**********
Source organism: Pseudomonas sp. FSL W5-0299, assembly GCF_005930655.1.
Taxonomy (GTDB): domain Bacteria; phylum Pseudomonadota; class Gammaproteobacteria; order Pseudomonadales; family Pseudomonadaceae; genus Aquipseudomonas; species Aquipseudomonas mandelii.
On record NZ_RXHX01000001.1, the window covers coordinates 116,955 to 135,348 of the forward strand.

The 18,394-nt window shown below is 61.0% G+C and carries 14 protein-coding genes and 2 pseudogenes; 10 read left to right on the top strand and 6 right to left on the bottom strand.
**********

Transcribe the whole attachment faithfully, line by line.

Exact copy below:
Source organism: Pseudomonas sp. FSL W5-0299, assembly GCF_005930655.1.
Taxonomy (GTDB): domain Bacteria; phylum Pseudomonadota; class Gammaproteobacteria; order Pseudomonadales; family Pseudomonadaceae; genus Aquipseudomonas; species Aquipseudomonas mandelii.
On record NZ_RXHX01000001.1, the window covers coordinates 116,955 to 135,348 of the forward strand.

The 18,394-nt window shown below is 61.0% G+C and carries 14 protein-coding genes and 2 pseudogenes; 10 read left to right on the top strand and 6 right to left on the bottom strand.